BARE publishes Australia’s first comprehensive report on funeral care

To quote one of the judges for the 2021 Future of Aging awards, “End of life and funeral care needs to be addressed in the context of elder care – it’s a really important topic that doesn’t attract attention !”

They were talking about a BARE application that went on to receive praise for its personalized end-of-life services encompassing death, funeral, bereavement and inheritance law. To read some of the overwhelmingly positive reviews of the service –

BARE was formed about two years ago and has run many focus groups to understand what people want when death occurs. Based on this research, it would appear that families and eldercare providers broadly want the same thing, which they highlighted in their submission for the awards:

1. Compassionate and Individualized Care
2. Emotionally (and physically) painless end-of-life transition
3. Dignified end-of-life services

Building on this research, the team has now published what may be Australia’s most comprehensive national report on end-of-life and funeral care. He revealed Australians want more personalized ways to say goodbye instead of the traditional cookie-cutter funeral.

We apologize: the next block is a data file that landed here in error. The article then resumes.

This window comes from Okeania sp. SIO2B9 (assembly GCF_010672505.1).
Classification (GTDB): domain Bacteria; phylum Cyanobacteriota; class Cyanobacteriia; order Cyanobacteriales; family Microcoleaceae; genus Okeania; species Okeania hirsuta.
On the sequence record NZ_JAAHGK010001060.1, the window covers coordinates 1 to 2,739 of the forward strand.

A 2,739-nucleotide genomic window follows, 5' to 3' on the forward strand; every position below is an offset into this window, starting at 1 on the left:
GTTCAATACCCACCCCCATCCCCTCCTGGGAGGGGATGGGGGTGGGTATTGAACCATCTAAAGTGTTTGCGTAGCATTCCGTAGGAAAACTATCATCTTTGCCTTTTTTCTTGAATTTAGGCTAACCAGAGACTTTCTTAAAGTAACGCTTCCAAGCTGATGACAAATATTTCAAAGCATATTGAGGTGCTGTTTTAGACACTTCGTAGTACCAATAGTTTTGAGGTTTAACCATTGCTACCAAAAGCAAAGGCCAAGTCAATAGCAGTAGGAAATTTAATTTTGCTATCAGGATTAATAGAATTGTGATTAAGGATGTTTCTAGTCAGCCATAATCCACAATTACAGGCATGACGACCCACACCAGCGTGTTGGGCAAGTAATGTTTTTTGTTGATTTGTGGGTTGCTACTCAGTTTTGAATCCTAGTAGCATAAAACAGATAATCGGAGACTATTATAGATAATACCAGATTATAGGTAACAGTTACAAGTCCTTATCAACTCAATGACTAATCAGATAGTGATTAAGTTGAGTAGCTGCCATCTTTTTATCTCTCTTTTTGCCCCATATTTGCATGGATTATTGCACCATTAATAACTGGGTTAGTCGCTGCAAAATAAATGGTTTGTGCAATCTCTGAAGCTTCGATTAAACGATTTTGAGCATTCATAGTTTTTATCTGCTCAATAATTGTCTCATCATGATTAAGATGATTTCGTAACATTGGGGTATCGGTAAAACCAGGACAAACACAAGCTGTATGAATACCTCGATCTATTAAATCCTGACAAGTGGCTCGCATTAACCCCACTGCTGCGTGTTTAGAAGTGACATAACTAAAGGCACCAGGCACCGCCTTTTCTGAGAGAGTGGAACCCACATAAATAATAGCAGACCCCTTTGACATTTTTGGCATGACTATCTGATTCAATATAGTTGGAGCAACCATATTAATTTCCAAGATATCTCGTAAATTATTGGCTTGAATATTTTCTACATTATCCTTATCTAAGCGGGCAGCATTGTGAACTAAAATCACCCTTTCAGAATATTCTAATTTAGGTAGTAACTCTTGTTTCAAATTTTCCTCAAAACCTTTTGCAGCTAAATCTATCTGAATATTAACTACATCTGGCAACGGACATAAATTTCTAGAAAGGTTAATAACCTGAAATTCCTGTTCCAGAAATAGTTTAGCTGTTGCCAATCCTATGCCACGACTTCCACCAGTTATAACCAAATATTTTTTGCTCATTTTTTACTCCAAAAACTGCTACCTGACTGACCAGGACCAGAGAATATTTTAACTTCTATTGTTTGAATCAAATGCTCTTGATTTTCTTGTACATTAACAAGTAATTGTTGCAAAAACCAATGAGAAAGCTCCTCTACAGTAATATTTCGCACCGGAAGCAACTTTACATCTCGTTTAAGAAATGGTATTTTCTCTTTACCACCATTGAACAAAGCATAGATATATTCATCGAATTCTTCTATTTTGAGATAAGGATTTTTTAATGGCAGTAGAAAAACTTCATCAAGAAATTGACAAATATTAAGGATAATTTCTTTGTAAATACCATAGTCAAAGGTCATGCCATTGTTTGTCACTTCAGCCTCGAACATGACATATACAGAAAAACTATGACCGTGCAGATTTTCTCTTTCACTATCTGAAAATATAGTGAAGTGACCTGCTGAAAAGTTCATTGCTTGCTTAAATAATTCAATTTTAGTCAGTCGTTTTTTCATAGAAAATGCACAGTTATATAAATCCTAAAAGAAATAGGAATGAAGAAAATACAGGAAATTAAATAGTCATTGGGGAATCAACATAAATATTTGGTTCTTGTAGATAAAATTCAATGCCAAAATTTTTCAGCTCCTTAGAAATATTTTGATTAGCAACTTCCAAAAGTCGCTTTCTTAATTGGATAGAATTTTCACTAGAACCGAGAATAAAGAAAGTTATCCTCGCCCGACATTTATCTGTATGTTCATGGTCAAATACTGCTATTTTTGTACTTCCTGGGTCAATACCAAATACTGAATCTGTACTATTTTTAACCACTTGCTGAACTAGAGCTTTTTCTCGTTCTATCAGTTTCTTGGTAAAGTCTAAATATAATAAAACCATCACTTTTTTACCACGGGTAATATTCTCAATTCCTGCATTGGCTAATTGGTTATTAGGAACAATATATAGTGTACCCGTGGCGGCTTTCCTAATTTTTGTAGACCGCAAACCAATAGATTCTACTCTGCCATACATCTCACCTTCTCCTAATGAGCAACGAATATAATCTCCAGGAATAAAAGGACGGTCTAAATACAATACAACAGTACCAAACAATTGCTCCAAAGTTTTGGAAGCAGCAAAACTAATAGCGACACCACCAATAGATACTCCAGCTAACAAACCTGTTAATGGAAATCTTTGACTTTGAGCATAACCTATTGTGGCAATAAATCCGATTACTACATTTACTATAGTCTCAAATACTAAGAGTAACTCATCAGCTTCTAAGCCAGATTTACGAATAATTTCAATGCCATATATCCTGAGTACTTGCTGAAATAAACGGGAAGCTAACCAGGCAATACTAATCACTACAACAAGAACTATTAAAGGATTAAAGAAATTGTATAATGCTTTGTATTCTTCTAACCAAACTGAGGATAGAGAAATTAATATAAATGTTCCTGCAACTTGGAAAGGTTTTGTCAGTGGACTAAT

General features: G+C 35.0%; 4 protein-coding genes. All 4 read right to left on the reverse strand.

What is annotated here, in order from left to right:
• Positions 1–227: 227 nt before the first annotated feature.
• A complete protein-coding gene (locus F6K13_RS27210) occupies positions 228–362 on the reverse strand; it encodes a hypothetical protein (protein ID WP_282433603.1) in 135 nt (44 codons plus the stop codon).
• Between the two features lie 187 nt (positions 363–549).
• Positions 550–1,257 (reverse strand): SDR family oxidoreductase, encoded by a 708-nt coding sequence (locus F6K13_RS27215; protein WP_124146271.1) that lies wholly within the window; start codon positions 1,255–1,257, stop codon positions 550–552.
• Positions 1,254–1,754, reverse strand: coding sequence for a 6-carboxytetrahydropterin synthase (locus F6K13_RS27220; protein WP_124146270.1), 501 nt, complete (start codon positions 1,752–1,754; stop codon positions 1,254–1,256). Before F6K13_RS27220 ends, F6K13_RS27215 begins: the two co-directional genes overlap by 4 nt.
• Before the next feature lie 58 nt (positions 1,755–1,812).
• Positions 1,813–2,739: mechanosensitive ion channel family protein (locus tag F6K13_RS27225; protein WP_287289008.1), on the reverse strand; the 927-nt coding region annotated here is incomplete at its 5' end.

The report, Australian Funeral Industry: State of the Nation, is an independent study of nearly 3,500 Australians, commissioned by Bare Cremation and endorsed by Dr Hannah Gould of the University of Melbourne, a cultural anthropologist specializing in death and religion.

According to the research, the majority of Australians have attended at least one funeral in the last 5 years, but are unaware of the options or requirements for end-of-life planning.

Of those who had organized a memorial and were dissatisfied; 70% felt that complaining would have been a waste of time and 49% did not know who to complain to.

As an industry (worth $1.7 billion a year), it would seem that little has been done to provide such information to consumers who, in almost every other way, demand transparency and accountability when purchasing and life decisions.

Things are changing and the study cites COVID as bringing significant changes to the sector with more information available online, live streaming and an increase in bespoke memorials and attendance using digital technology.

Read the full report here

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